Charles Frederic Waddington Sedgwick was born in Blackpool, Lancashire, England in early 1884.
He was the son of John Sedgwick (b. 1853), a chemist, and Theresa Waddington (b. 1848). His father was originally from Burnley, Lancashire and his mother from Broughton, Yorkshire and the two were married in 1880. Charles had only one known sibling, his elder brother Richard (b. 1882), who later became an electrician.
Charles and his family appear on the 1891 census living at 13 Central Beach, Layton, Blackpool. He was educated at Mount St Mary's College, a Roman Catholic boarding school in Eckington, Derbyshire and he was listed here on the 1901 census. His parents were listed elsewhere at 244 Lytham Road, South Shore, Blackpool. Charles was apprenticed as an electrical engineer like brother before him.
His father died in 1908 and his mother the following year and when Charles appeared on the 1911 census he was living at an address in St Helens, Lancashire.
Charles was married in Liverpool in April 1912 to Adelaide Carrington (b. 1886 in Liverpool) of 68 Ampthhill Road, Aigburth, Liverpool. One week later he boarded the Titanic as a second class passenger (ticket number 244361 which cost £13). Giving an address in London as his most recent, Charles was headed for Mexico where he had an appointment. He had previously worked for the St Helens Electricity Works, Lancashire. Family history tells that Adelaide was supposed to accompany her husband to Mexico, taking along their 10-year-old nephew Leslie Radcliffe, son of her elder sister Bessie. The Mexican revolution at the time created a volatile situation and it was decided that Charles would go alone.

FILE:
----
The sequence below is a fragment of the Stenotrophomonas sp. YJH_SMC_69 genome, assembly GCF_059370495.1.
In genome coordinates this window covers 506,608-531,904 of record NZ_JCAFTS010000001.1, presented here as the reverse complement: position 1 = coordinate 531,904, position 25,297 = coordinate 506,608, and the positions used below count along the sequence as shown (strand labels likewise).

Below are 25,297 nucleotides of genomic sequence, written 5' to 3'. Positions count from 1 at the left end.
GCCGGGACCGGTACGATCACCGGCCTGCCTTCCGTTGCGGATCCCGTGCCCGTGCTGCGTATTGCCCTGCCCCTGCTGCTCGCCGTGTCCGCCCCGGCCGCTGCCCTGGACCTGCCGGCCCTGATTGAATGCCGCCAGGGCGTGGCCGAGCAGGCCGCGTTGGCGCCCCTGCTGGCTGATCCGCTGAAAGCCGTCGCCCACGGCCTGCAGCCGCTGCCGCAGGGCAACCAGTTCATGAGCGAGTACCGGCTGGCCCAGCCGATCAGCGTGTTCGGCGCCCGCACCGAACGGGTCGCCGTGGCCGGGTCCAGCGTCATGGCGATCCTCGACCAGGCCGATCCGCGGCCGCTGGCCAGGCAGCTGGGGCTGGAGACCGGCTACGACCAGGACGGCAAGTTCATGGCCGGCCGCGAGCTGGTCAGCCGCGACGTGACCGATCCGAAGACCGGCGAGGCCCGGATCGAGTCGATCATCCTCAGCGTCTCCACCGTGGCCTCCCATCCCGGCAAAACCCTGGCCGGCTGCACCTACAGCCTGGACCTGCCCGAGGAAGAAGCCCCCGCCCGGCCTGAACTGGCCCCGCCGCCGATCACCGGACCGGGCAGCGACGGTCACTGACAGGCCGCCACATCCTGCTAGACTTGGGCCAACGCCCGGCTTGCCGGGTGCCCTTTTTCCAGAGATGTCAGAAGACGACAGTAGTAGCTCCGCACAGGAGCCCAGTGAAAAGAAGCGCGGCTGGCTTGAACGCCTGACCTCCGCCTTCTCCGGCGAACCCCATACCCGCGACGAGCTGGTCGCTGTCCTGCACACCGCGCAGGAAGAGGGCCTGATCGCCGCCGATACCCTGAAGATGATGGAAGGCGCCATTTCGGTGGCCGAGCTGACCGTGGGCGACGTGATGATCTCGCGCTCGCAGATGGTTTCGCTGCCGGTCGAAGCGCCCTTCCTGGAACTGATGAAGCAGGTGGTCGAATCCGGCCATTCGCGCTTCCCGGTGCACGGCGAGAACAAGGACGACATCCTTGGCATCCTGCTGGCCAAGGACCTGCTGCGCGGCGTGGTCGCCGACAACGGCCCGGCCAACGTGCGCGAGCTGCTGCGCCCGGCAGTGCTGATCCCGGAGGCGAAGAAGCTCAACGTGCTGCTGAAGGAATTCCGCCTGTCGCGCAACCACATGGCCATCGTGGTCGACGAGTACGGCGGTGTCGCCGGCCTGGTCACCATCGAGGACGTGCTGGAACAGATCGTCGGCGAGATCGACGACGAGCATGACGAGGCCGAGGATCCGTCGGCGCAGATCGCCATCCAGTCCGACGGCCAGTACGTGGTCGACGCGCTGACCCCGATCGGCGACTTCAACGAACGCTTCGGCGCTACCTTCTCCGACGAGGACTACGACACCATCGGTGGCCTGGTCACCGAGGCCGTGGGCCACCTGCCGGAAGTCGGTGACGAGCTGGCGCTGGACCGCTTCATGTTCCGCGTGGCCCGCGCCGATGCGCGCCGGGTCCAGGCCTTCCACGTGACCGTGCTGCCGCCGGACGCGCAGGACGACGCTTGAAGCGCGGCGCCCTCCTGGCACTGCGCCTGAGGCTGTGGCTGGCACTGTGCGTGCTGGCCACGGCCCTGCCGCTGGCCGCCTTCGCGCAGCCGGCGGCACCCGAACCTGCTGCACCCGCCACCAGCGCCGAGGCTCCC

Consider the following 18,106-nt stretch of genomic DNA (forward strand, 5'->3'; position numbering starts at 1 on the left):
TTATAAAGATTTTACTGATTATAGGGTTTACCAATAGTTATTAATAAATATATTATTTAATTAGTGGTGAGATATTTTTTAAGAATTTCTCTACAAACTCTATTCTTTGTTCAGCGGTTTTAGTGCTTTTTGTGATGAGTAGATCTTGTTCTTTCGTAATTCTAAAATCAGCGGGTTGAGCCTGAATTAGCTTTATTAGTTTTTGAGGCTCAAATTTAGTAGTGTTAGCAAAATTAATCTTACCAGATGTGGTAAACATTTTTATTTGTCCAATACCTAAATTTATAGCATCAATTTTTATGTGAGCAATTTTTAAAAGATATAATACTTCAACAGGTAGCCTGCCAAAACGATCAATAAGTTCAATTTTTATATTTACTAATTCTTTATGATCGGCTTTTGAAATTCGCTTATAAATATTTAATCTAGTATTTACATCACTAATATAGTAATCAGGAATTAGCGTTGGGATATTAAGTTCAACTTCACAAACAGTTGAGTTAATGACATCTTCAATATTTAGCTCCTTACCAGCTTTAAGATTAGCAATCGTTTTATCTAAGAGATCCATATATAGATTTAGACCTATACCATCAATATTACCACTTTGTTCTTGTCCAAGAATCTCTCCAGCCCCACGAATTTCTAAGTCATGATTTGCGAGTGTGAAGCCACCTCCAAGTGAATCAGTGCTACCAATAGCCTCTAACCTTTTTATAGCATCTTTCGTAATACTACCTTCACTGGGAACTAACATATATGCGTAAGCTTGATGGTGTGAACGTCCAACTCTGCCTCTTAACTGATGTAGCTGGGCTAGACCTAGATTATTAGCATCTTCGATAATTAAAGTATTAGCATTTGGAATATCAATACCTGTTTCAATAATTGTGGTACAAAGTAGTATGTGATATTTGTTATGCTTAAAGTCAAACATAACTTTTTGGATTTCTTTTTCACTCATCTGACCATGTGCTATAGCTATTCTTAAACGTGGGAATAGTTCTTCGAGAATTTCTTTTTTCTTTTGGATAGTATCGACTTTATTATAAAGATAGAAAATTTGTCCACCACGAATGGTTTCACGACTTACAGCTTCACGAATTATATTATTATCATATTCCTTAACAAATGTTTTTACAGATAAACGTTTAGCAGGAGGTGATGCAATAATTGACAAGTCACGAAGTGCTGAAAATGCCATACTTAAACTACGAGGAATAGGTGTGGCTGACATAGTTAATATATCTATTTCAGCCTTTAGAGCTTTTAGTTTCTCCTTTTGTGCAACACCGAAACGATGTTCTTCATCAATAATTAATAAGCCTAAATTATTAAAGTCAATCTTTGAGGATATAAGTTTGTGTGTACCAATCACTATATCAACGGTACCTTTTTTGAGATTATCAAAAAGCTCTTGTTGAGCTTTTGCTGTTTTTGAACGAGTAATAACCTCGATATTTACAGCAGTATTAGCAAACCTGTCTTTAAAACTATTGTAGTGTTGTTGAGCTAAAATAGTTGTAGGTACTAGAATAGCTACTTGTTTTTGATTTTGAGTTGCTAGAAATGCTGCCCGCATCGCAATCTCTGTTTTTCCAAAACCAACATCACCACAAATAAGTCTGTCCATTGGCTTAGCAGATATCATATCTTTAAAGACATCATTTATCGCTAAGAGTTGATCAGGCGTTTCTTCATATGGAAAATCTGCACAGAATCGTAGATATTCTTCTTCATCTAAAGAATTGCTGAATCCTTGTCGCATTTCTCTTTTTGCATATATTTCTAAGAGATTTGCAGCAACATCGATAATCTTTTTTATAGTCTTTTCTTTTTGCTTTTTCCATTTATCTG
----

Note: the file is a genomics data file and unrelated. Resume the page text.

Charles Sedgwick died in the sinking. His body, if recovered, was never identified.
His estate valued at £24 was administered to his widow on 27 September 1913. Adelaide remained a widow for over a decade before she was remarried in 1925 to James Robert Philip Lott (1881-1942), a motor engineer. The couple remained in Liverpool, later living at Southlands, Higher Road, Hunts Cross where Adelaide died on 5 February 1938.
Charles' nephew Leslie Radcliffe later settled in Winnipeg, Manitoba and kept his aunt's locket which displayed a picture of both she and her husband Charles. The heirloom is still with the family today, currently on display in the Manitoba Museum.